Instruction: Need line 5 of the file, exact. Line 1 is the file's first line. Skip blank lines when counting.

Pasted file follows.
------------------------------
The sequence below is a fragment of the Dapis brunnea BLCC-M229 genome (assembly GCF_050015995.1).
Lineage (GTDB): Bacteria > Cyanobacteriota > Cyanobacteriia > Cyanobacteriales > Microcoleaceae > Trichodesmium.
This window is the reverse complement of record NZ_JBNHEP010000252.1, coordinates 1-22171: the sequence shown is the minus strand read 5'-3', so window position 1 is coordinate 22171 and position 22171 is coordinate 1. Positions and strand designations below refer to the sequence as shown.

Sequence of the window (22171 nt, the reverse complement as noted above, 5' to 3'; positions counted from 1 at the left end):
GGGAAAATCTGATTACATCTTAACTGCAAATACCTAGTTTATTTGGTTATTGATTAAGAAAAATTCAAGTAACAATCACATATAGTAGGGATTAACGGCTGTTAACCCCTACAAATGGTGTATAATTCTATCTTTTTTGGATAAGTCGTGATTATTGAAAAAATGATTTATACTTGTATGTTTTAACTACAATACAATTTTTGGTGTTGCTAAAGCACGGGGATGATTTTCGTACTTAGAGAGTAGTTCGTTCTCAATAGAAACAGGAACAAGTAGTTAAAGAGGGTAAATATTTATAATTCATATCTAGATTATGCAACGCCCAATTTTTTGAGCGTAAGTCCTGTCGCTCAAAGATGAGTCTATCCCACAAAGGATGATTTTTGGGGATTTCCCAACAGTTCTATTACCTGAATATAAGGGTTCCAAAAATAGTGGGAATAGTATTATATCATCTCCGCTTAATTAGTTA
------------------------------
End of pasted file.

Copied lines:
GGGAAAATCTGATTACATCTTAACTGCAAATACCTAGTTTATTTGGTTATTGATTAAGAAAAATTCAAGTAACAATCACATATAGTAGGGATTAACGGCTGTTAACCCCTACAAATGGTGTATAATTCTATCTTTTTTGGATAAGTCGTGATTATTGAAAAAATGATTTATACTTGTATGTTTTAACTACAATACAATTTTTGGTGTTGCTAAAGCACGGGGATGATTTTCGTACTTAGAGAGTAGTTCGTTCTCAATAGAAACAGGAACAAGTAGTTAAAGAGGGTAAATATTTATAATTCATATCTAGATTATGCAACGCCCAATTTTTTGAGCGTAAGTCCTGTCGCTCAAAGATGAGTCTATCCCACAAAGGATGATTTTTGGGGATTTCCCAACAGTTCTATTACCTGAATATAAGGGTTCCAAAAATAGTGGGAATAGTATTATATCATCTCCGCTTAATTAGTTA